The Fun, Breezy 'Birds of Prey' Will Make You Forget About 'Suicide Squad'
This post contains spoilers for Birds of Prey.
When all is said and done, not much happens in Birds of Prey: And the Fantabulous Emancipation of One Harley Quinn, the Suicide Squad spinoff movie that puts Margot Robbie's crazed antiheroine front and center. Which is not to say the movie isn't packed with stuff. There are action sequences galore, recurring gags, and costumes that look like someone barfed out glitter and the inventory of Forever 21. But for all its bluster, Birds of Prey tells a story that's awfully simple for a modern day comic book movie. Harley Quinn breaks up with the Joker, bad guys try to get her, she teams up with a bunch of other ladies who are also being targeted by bad guys. They beat the bad guys, everyone parties.
I say this not to crap on Birds of Prey the way a pigeon might crap on a sidewalk. Its small ambitions are actually part of its charms. The movie, directed by Cathy Yan, isn't trying to make any sort of grand statement or offer any wild twists. These girls just want to have fun, and fun is what they have. Birds of Prey is a fruity cocktail of a movie. It goes down smooth, makes you giddy, and there's the possibility of a slight hangover.
When Suicide Squad came out in 2016, it was roundly panned, but the one bright spot was Margot Robbie's Harley, a blast of psychopathic sunshine trapped in a dark, misogynistic world. Her take on the character, before only seen in comics and cartoons, became the definitive version of Harley Quinn. Armed with this, Robbie took it upon herself to give the wisecracking former psychiatrist a better movie. She produced Birds of Prey under her LuckyChap Entertainment banner, and was reportedly heavily involved in every aspect of its creation.
As the title might suggest, Birds of Prey finds Harley trying to liberate herself from her attachment to the Joker. (Remember, she dated Jared Leto's "demented" bad guy, not Joaquin Phoenix's.) After an adorable animated version of her origin story, Harley explains in her near constant narration that she and the Joker broke up. (Well, he broke up with her, but she's choosing not to acknowledge that.) Despite insisting that she's doing great, she's actually not taking it all that well. But that's the least of her problems. Her association with the Clown Prince of Crime gave her an immunity in the streets of Gotham, and now all the people who are pissed at her want her dead even though all she wants to do is eat a perfect bacon, egg, and cheese sandwich and get over her hangover.
The most formidable of her foes is Roman Sionis (a preening Ewan McGregor, having a great time), a.k.a. Black Mask, who is planning to amass an even larger fortune than the one he already has, thanks to a special diamond. He also has a penchant for ordering his henchman Victor Zsaz (a bleach-blonde Chris Messina) to slice people's faces off, at least when Roman and Victor aren't having sexually charged breakfasts.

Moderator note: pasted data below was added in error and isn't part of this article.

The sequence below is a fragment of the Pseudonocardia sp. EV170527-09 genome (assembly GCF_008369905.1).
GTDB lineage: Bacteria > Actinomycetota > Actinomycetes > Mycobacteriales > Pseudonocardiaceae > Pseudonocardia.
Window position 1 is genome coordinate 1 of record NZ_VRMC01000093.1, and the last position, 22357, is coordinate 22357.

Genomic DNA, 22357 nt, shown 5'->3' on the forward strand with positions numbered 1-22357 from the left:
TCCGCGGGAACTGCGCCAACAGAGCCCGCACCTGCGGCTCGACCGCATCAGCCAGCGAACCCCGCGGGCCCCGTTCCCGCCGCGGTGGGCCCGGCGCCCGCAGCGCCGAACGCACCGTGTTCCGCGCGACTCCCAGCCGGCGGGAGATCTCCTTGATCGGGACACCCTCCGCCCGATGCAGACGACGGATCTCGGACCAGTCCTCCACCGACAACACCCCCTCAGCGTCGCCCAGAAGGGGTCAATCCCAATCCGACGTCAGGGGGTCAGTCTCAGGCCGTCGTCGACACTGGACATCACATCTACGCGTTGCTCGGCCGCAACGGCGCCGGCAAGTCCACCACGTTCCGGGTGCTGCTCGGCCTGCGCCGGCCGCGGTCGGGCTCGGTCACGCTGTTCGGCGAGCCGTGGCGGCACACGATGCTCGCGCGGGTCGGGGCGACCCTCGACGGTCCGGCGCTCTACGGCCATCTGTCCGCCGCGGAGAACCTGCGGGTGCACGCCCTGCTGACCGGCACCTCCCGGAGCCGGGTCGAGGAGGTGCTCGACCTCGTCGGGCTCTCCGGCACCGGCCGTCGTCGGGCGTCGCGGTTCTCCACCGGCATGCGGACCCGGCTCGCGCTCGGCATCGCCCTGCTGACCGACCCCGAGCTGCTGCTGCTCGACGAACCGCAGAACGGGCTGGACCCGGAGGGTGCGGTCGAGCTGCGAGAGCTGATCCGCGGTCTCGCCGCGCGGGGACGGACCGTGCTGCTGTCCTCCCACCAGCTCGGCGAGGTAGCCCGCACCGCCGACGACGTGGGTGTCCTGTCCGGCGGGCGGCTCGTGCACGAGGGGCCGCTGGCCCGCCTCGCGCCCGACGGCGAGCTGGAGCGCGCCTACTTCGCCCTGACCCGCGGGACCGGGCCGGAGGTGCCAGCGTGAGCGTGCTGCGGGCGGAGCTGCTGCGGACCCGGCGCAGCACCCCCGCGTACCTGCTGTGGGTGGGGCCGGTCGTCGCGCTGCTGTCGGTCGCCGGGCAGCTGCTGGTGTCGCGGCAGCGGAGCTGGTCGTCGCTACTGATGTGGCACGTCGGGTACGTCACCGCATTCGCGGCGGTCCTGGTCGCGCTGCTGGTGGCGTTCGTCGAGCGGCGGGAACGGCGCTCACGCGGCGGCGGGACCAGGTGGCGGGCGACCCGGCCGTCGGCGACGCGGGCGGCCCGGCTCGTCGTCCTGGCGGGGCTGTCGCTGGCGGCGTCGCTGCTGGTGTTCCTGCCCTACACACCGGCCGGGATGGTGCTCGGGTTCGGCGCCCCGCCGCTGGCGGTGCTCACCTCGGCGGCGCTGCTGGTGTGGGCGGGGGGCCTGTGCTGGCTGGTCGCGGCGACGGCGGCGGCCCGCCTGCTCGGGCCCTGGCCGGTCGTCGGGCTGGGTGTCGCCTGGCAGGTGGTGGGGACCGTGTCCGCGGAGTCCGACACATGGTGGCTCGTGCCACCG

A crew of women get sucked into Roman and Harley's orbit: there's Renee Montoya, Rosie Perez's brilliant but underappreciated detective; Black Canary, Jurnee Smollett-Bell's songstress with a secret power who becomes Roman's driver; Huntress, Mary Elizabeth Winstead's mysterious, crossbow-wielding warrior out for vengeance; and Cassandra Cain, Ella Jay Basco's spunky pickpocket orphan who accidentally steals (and eats) the stone Roman is after.
Christina Hodson's screenplay is nimble in many respects, but shoots itself in the foot at the outset with an overly complicated time-hopping structure meant to mimic Harley's own scattered storytelling, which just slows down the pace. Birds of Prey also isn't quite as much of a team-up movie as its marketing might imply. The gang only unites in the last act and it feels all too brief. But it's easy to overlook these flaws when you are settling into the movie's goofy, Lisa Frank on coke aesthetic.
While her accent sometimes wavers, Robbie wears Harley's demeanor like a second skin, her eyes almost popping out of her head, cartoon-style. Through Hodson's dialogue, the character keeps reminding the audience how "terrible" of a person she is, but in Robbie's hand, you sort of just want to be her BFF. Perez lives up to her legend status spouting Renee's intentionally stereotypical cop dialogue, and Smollett-Bell is the movie's conscience as Black Canary. Winstead drops in and out of the narrative, but when she finally gets to be more than a killing machine she's wonderfully dorky.
The action itself is unusually strong for this type of movie, owing more to the John Wick canon than any DCEU or Marvel movie before it. (Wick director Chad Stahleski's stunt company did choreograph the fights and he was brought on to do some second unit work.) We get long takes of Harley whacking heavies with a baseball bat, and organic moments like the one that caught early attention where our main girl hands Canary a hair tie mid-fight. Robbie, once again, puts her skating skills to use, strapping on roller skates for an entire sequence. The battles rely on hand-to-hand combat rather than some CG monster swooping down from the sky.
The movie leaves room for Harley to show up in the Suicide Squad sequel, James Gunn's The Suicide Squad, while also refusing to tease that coming movie in any way. It's more proof of the current nebulousness of the DCEU: You definitely did not need to see Suicide Squad to understand Birds of Prey and you definitely won't need to have seen Birds of Prey to understand whatever's coming up, unless a direct sequel is announced. Even the post-credits tag is just a joke, nothing more.
That sort of sums up the experience of Birds of Prey. It's a lark that doesn't ask you to take it too seriously, but wants you to have a blast nonetheless.
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